Tori Amos: Gold Dust (Mercury)

12 Nov 2012  |  <1 min read

Having recently tried to read Tori Amos' self-indulgent 2005 book of thoughts and conversations Piece by Piece (is there no goddess or mythological figure she doesn't identify with?), it takes great effort to remain interested in her music, especially for this album where she revisits songs from her 20 year career with Holland's Metropole Orchestra. But, as with Kate Bush, Amos did... > Read more

Silent All These Years

Plum Green: Rushes (

12 Nov 2012  |  1 min read  |  2

Singer-songwriter Plum Green has a good back-story. Apparently "the daughter of a jazz-singing Parisian showgirl and a saxophone-playing Jewish intellectual" and born in an East London squat her parents broke into. She also has a good back tattoo which, if like her back story is real, we hope she doesn't live to regret. Doesn't matter though, because right now though she sings... > Read more


John Rowles: If I Only Had Time (Universal)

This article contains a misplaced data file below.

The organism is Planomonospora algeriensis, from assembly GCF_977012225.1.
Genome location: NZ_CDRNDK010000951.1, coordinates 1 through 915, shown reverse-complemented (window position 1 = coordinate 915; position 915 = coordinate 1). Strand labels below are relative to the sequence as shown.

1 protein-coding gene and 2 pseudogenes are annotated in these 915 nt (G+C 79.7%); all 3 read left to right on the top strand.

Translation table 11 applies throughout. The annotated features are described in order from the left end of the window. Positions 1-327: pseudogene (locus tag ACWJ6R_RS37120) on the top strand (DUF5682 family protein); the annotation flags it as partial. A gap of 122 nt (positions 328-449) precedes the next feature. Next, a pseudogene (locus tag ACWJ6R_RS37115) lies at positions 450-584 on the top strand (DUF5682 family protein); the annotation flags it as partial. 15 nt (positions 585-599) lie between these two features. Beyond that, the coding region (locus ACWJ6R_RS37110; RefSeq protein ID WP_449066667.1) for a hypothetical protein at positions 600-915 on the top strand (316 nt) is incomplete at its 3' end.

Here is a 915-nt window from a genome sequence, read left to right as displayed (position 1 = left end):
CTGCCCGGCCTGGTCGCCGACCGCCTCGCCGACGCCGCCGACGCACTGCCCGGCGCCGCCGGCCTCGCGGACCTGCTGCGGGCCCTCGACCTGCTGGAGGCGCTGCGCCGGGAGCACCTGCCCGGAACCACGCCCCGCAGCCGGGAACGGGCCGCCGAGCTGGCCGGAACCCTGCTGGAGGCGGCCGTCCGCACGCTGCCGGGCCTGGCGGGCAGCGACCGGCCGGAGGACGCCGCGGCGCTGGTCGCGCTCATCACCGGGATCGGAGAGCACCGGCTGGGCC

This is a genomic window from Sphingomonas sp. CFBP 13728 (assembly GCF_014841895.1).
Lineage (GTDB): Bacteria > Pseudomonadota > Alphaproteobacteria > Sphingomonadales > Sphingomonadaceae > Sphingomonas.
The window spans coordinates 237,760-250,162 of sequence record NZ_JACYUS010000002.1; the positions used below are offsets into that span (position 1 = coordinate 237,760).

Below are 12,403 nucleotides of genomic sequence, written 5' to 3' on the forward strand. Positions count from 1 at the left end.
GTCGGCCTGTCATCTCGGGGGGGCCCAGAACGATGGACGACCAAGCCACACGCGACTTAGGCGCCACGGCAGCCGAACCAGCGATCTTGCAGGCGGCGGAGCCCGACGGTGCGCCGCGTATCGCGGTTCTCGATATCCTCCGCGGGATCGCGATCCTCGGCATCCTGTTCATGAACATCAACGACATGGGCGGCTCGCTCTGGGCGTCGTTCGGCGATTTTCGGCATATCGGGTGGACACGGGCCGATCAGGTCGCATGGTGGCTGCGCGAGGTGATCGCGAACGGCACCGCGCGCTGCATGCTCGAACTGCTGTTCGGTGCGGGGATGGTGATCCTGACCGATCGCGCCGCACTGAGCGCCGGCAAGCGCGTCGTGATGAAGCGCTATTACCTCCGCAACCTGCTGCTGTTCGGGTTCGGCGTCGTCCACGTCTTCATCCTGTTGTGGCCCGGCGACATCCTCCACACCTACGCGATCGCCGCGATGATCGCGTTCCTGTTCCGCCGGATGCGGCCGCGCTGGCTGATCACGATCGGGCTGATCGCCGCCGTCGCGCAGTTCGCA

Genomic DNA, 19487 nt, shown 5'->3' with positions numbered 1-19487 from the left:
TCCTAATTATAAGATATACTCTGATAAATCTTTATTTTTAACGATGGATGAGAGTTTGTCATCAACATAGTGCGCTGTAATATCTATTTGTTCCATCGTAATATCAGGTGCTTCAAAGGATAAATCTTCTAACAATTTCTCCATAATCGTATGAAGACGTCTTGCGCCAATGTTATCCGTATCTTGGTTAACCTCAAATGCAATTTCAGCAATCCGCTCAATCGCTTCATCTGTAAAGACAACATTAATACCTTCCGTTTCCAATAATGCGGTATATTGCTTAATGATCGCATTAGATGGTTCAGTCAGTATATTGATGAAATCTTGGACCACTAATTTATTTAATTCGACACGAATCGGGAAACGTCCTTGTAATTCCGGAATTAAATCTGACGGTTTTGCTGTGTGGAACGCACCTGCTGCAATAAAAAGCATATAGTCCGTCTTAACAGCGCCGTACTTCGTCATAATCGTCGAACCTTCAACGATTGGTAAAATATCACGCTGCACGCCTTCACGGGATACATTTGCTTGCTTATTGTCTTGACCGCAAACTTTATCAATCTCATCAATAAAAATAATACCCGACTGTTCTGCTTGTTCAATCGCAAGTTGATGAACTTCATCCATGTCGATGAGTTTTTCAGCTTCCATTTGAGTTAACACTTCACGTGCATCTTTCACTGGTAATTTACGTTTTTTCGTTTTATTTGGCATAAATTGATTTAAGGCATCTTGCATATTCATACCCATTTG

11 Nov 2012  |  1 min read

This unnecessarily expansive collection -- two discs, 53 songs and doubtless a tie-in to the autobiography -- confirms a few things about the big voiced singer. That he could really belt out pop hits in his early days (Girl Girl Girl from '67 puts him on equal footing with the great PJ Proby); that as he tried to find a style he was very mannered in his delivery; that he has a good story... > Read more

Girl (1967)

Neil Young: Psychedelic Pill (Warners)

5 Nov 2012  |  1 min read  |  2

Now this makes more sense. Although some enjoyed Young's recent Americana which saw him reunited with Crazy Horse after a decade, it was clear that was just the throat-clearing rehearsal on old folk and American roots music. This sprawling double disc is what it was leading too, but typically it isn't quite what we might expect. With Crazy Horse, Young had delivered some of the... > Read more

For the Love of Man

Zen Mantra: How Many Padmes Hum? (Muzai)